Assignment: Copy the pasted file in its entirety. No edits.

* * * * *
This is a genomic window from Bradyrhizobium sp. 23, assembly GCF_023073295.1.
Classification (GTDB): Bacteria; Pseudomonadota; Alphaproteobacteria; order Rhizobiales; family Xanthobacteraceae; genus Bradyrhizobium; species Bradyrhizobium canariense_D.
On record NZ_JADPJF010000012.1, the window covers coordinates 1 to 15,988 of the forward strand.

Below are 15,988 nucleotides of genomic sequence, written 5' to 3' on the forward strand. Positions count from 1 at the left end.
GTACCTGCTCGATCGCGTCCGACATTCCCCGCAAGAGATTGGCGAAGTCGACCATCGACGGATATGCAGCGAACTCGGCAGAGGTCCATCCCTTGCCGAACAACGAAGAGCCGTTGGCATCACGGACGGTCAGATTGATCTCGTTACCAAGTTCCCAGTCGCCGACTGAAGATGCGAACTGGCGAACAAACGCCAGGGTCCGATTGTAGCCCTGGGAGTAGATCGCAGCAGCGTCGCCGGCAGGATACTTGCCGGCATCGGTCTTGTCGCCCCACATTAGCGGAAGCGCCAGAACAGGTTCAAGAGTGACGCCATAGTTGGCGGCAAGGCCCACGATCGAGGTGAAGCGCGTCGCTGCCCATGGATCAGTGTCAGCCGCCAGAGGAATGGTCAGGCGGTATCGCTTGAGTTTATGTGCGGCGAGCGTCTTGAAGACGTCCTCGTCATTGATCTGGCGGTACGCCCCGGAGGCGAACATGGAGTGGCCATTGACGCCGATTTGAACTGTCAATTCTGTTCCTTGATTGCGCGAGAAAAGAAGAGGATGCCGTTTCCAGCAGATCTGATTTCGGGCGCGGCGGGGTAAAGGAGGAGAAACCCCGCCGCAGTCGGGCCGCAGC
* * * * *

This is a genomic window from Bradyrhizobium sp. 23, assembly GCF_023073295.1.
Classification (GTDB): Bacteria; Pseudomonadota; Alphaproteobacteria; order Rhizobiales; family Xanthobacteraceae; genus Bradyrhizobium; species Bradyrhizobium canariense_D.
On record NZ_JADPJF010000012.1, the window covers coordinates 1 to 15,988 of the forward strand.

Below are 15,988 nucleotides of genomic sequence, written 5' to 3' on the forward strand. Positions count from 1 at the left end.
GTACCTGCTCGATCGCGTCCGACATTCCCCGCAAGAGATTGGCGAAGTCGACCATCGACGGATATGCAGCGAACTCGGCAGAGGTCCATCCCTTGCCGAACAACGAAGAGCCGTTGGCATCACGGACGGTCAGATTGATCTCGTTACCAAGTTCCCAGTCGCCGACTGAAGATGCGAACTGGCGAACAAACGCCAGGGTCCGATTGTAGCCCTGGGAGTAGATCGCAGCAGCGTCGCCGGCAGGATACTTGCCGGCATCGGTCTTGTCGCCCCACATTAGCGGAAGCGCCAGAACAGGTTCAAGAGTGACGCCATAGTTGGCGGCAAGGCCCACGATCGAGGTGAAGCGCGTCGCTGCCCATGGATCAGTGTCAGCCGCCAGAGGAATGGTCAGGCGGTATCGCTTGAGTTTATGTGCGGCGAGCGTCTTGAAGACGTCCTCGTCATTGATCTGGCGGTACGCCCCGGAGGCGAACATGGAGTGGCCATTGACGCCGATTTGAACTGTCAATTCTGTTCCTTGATTGCGCGAGAAAAGAAGAGGATGCCGTTTCCAGCAGATCTGATTTCGGGCGCGGCGGGGTAAAGGAGGAGAAACCCCGCCGCAGTCGGGCCGCAGC